• How would becoming a town affect IL services?

    With the Indian Land incorporation vote only weeks away, much has been said about how incorporation would change Indian Land and, depending on one’s stance on the issue, the benefits or drawbacks those changes would have on its residents.
    Aside from the contentious issues of law enforcement and road maintenance, much less attention has been paid to the other services proposed for a future town of Indian Land beyond their overall impact on property taxes.

  • How are new gas taxes being spent?

    COLUMBIA – S.C. motorists began paying 2 cents more per gallon for fuel plus several fee increases July 1, the first phase in a six-year series of revenue hikes that will raise billions to fix and maintain the state’s roads and bridges.
    So how much new tax money has been generated? How much has been spent? And what has this new money paid for?
    State Comptroller Richard Eckstrom is providing the answers.

  • Kershaw makes offer to owners of 2 buildings scarred in blaze

    KERSHAW – The town of Kershaw will offer a town-owned piece of property on East Marion Street to the adjacent owners after one of their buildings was damaged by a 2015 fire or the cleanup after the blaze.
    “There is some liability on our part because we own the property,” said Kershaw Mayor Mark Dorman after town council unanimously voted Feb. 19 to offer the property to local businessmen Gus Deligiannidis and Darren Sowell.

  • Wrangler of 350 youth teams named county’s top employee

    For Katherine Walters, deputy director of Lancaster County Parks and Recreation, no two days are alike.
    One day can focus on budget and payroll. The next day it’s P&R’s afterschool program or setting up a coach’s clinic for the county’s youth sports programs.
    And somehow she finds time to oversee 350 youth teams in 10 sports ranging from soccer to cheerleading.
    But Walters, who last week was named as the county’s top employee for 2017, wouldn’t have it any other way.

  • Social media spat in IL vote

    The ongoing dispute between Indian Land incorporation supporters and opponents flared again last week over social media posts.
    Opponents called the posts attempts to misinform eligible voters and intimidate financial supporters of the No Town effort ahead of the March 27 referendum.
    Organizers of the incorporation effort responded that they can’t control what supporters say, and they argued that opponents are trying to bully people who are practicing free speech. 

  • Twin virtuosos Miles Hoffman, Reiko Uchida appear Sunday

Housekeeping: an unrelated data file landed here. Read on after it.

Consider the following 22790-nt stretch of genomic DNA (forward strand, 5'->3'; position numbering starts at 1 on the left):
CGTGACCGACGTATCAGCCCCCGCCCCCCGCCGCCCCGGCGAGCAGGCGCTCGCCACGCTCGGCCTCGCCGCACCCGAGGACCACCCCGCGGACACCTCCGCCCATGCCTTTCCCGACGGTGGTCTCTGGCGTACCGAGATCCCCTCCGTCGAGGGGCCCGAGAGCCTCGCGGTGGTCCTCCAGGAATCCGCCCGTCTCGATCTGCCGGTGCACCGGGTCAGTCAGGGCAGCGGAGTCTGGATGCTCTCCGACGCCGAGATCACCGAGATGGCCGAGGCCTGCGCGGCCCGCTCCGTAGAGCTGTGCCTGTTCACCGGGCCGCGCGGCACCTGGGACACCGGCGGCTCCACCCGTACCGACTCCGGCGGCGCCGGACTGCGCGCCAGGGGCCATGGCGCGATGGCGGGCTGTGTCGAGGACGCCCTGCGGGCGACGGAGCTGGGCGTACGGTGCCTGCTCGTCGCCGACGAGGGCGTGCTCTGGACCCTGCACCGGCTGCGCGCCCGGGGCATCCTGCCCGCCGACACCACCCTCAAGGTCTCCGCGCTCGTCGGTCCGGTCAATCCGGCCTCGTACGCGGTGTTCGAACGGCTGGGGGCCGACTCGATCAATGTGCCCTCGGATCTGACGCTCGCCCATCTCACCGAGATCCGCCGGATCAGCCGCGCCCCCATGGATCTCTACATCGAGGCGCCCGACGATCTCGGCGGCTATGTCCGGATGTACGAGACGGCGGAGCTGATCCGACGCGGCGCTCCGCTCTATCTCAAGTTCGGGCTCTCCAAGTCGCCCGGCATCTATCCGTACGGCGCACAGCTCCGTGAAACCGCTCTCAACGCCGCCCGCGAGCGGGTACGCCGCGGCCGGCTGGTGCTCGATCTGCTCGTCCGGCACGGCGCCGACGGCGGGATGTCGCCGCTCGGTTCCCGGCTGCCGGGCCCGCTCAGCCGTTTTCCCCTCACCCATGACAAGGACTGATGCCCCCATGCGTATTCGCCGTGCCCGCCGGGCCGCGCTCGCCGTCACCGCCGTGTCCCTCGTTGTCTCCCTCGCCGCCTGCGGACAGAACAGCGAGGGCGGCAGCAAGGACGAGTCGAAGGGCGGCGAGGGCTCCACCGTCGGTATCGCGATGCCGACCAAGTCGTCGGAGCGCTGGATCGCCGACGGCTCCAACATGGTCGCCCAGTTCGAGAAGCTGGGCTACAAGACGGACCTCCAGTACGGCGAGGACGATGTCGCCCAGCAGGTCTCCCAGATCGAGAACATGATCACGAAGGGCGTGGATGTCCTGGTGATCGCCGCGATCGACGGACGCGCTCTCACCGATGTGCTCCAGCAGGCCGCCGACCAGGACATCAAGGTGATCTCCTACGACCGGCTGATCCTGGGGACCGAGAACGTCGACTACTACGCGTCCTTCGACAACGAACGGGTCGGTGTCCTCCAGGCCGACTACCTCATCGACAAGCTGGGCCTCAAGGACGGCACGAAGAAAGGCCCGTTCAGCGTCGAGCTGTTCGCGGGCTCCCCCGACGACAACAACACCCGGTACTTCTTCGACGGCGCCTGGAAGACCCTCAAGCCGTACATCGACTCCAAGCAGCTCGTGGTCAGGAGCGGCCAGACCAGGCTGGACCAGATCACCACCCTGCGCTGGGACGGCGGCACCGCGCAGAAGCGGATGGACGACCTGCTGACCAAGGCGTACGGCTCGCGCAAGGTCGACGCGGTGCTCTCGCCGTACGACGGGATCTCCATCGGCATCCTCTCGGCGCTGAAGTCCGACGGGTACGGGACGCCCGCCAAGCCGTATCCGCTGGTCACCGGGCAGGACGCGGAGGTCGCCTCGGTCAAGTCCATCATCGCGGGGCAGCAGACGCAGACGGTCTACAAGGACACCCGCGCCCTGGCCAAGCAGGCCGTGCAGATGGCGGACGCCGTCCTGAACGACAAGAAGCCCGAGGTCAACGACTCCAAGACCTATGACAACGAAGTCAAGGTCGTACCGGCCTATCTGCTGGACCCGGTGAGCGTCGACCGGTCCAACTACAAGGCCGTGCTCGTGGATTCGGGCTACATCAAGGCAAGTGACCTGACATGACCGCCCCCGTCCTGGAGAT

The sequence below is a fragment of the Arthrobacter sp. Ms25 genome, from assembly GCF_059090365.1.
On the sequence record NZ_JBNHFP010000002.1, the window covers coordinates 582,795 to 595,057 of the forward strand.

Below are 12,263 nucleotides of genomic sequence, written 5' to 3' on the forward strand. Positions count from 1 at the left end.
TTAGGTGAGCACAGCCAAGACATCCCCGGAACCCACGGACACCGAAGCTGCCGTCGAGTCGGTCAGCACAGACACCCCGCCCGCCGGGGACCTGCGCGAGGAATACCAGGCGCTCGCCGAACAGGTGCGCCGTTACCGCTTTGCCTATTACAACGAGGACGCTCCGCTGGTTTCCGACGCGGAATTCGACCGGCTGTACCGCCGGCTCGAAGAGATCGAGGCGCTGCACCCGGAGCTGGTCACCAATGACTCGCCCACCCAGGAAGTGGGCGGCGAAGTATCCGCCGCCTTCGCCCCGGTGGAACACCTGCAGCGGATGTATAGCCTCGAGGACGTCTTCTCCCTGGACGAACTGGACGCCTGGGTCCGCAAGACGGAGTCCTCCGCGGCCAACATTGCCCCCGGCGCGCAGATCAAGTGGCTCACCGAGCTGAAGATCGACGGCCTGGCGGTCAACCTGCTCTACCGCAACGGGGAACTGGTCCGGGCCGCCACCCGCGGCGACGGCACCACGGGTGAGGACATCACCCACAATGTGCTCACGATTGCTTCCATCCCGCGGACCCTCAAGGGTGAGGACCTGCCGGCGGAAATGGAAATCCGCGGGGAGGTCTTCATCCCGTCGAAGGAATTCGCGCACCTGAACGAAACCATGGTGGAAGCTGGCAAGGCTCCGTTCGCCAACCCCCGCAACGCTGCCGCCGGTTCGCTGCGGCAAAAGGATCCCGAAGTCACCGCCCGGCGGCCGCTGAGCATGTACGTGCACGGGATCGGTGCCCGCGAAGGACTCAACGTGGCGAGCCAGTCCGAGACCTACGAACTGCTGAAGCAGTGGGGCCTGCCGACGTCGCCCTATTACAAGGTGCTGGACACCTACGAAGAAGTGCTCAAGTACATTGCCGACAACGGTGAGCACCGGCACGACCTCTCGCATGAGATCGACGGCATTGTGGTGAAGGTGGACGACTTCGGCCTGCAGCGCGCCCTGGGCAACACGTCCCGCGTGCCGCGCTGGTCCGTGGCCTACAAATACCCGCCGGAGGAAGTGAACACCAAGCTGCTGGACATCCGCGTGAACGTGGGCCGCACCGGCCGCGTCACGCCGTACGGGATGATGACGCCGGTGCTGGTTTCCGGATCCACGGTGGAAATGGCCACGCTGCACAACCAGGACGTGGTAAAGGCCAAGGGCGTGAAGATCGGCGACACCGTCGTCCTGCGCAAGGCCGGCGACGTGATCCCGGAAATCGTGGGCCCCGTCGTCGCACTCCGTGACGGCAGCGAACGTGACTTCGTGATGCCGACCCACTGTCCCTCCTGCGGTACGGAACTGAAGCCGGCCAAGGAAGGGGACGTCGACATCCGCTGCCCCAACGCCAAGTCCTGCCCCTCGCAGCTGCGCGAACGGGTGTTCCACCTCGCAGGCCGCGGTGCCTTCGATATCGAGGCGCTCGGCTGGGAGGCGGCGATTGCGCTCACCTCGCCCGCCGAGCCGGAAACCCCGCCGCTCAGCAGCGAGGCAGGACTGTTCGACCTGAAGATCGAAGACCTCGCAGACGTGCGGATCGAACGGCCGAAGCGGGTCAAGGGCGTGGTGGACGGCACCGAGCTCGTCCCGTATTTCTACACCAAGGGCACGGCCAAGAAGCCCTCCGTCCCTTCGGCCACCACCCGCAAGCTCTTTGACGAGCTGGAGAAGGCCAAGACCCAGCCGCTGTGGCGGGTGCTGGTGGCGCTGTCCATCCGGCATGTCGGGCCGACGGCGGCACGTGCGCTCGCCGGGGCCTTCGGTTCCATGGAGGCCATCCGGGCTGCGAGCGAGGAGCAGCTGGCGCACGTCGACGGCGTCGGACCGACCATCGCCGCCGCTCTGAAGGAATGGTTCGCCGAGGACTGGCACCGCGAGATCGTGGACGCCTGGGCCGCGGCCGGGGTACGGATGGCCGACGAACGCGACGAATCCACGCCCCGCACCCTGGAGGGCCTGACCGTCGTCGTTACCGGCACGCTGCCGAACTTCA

Miles Hoffman, a nationally known violist and popular public radio host, is returning to Lancaster this weekend.
    Hoffman will perform Sunday with pianist Reiko Uchida in the Vivian Major Robinson Spring Concert, entitled “Two Virtuosos – One Vision.” The event is 2:30 p.m. at Lancaster’s Cultural Arts Center on Gay Street. Tickets cost $15.

  • Saturday is cleanup day for town of Heath Springs

    Heath Springs is holding a town-wide volunteer cleanup day this Saturday.
    Anyone interested in helping should bring their own work gloves and meet at 9 a.m. in the town hall parking lot. Palmetto Pride has provided 100 orange garbage bags, and bottled water will be provided by the town for all volunteers.
    Town council heard complaints during the Feb. 20 council meeting from residents concerned about the litter along streets throughout the town and made the decision to hold the cleanup day.

  • Buford High mourns loss of ‘Coach Mo’

    Jeff Moyer, Buford High School’s beloved “Coach Mo,” died before dawn Tuesday, less than a month after learning he had brain cancer. He was 65.
    Moyer played many roles on the school’s athletic staff, including head basketball coach and assistant football coach. He could be gruff and demanding, but players knew he loved them.
    “He was so good with kids. He knew what he was doing,” said former BHS football coach Mike Wells, who retired as the Jackets’ athletics director last year.

  • Howard still improving, lung tumor shrinks 50%

    After seven weeks in the hospital, Lancaster Mayor John Howard continues to gain strength, and the tumor in his lung has shrunk significantly after his first chemo treatment.
    “From an oncology perspective, the care team is very pleased,” Shelley Robinson, Howard’s daughter, posted on a website set up to keep the public informed. “With his first round of chemo, the tumor in his chest has reduced in size by 50 percent or more.”

  • Austin Steele ‘never met a stranger’

    Austin Steele was a loving, generous young man who worked part-time jobs and liked to take off on his moped for solo excursions to the beach, says Peggy Rape, his caretaker for several years.
    He was mildly autistic but was able to function independently most of the time, according to Rape. He was studying for his GED.
    She says she would always ask him, “How far do I love you?” And he would respond, “To the moon and back.”